death cap & amanitin-resistance genes

Ken Kinman kinman at HOTMAIL.COM
Fri Apr 7 08:39:10 CDT 2000

Dave and Brian,
     Although it is certainly true that gut microflora can often be an
important consideration in metazoan digestion, I am not sure that it is that
important in this particular case.
     I did a quick check on some Internet sources, and it seems that
resistance to this toxin (amanitin) is genetic.  Apparently an
amanitin-resistance gene has been identified in C. elegans mutants which
makes these worm 20,000 times more resistance to this toxin than non-mutant
     The question now in my mind is whether such a gene is widespread among
rodents and rabbits (and apparently in various Artiodactyls as well), and
whether or not such a gene spreads to other animals (by horizontal gene
transfer) often or only rarely.  Does it occur in some humans???
     The gene protects against this toxin by producing a resistant form of
RNA polymerase II.  Therefore, I have a feeling that the amanitin
cyclopeptide is probably only poisonous because it is NOT readily digested.
Although it is possible certain types of gut flora might be able to digest
it and protect the host animal, I haven't found any evidence yet that would
point in that direction.
     I think it would be very exciting if there turned out to be such a
resistance gene found only in Glires (and apparently at least sporadically
in some groups of artiodactyls and invertebrates).  But that is perhaps
being too optimistic, and such mutant genes might turn out to be more common
that we think.
     Could some humans have such a gene that makes them resistant to death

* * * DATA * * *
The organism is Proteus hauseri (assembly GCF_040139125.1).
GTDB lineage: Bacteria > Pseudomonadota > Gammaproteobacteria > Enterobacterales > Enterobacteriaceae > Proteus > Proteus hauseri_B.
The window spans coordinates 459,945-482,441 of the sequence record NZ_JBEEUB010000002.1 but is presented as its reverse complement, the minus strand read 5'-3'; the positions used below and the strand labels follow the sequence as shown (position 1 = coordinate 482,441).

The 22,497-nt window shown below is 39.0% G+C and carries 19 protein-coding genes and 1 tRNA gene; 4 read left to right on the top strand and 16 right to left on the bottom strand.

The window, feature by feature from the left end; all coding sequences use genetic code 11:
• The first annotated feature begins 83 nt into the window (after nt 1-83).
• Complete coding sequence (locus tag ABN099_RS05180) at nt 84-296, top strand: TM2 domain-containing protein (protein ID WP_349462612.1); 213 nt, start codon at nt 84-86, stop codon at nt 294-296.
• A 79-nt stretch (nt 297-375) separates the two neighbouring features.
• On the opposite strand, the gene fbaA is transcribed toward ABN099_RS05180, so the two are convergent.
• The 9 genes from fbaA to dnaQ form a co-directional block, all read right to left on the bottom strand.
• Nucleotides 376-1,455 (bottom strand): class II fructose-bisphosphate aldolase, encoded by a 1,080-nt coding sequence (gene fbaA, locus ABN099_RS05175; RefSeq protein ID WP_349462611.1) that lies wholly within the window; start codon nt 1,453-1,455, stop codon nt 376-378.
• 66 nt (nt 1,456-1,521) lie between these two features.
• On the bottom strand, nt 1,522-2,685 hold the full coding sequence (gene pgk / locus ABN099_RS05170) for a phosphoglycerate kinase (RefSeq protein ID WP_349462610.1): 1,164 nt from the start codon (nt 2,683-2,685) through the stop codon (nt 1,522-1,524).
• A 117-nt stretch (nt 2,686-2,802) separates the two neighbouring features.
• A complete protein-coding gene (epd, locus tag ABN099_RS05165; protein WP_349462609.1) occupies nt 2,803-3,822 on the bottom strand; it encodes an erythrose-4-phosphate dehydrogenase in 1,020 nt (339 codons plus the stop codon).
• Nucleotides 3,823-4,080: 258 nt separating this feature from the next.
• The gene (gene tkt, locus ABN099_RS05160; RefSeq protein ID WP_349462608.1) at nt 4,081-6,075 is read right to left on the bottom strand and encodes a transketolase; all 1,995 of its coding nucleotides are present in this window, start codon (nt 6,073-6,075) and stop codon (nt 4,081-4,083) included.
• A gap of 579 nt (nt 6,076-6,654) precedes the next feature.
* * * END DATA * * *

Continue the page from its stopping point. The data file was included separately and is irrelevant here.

cap toxin, somewhat in a similar to the way sickle-cell genes protect
against malaria?  These are all interesting questions, but does anyone out
there know the answers?
                     Cheers, Ken Kinman
>From: "B. J. Tindall" <bti at DSMZ.DE>
>Reply-To: "B. J. Tindall" <bti at DSMZ.DE>
>Subject: Re: death cap & Gliriform mammals
>Date: Fri, 7 Apr 2000 16:05:31 +0200
>Dave Jefferies wrote:
> >However far more interesting is this:
> >Is the molecule fragmented by secretions from the human stomach or is it
>split by the action of the gut flora? When we start to look at the human
>as an ecosystem (I remember from one microbiology lecture that there are
>times as many non-human cells on a human body as there are human cells
>within it) life gets interesting.
> >
> >Should we look at an organism, or more importantly groups of organisms at
>both the species and at higher levels, as supplying the necessary
>conditions for
> >other organisms, that are themselves closely (or should that be
> >related? The ability of organisms to function is at least moderated by
> >symbionts (using the word in the broad sense). How this affects a
>taxonomic view
> >I will leave to others.
> >
> >Dave Jefferies
> >
>You hit the mail on the head. You really move into other dimensions when
>you no longer consider that an animal or plant is part of an ecosystem, but
>is an ecosystem in itself for bacteria, fungi, protozoa etc. The breakdown
>of cellulose in ruminants, for example is carried out not by the animal,
>but by its microflora. Then there are cases when the symbionts of certain
>insects seem to influence the sex life of the host. Instead of
>investigating the biodiversity of tropical rain forsets one could also do
>the "biodiversity of the cow".
>Best wishes
>* Dr.B.J.Tindall      E-MAIL bti at                           *
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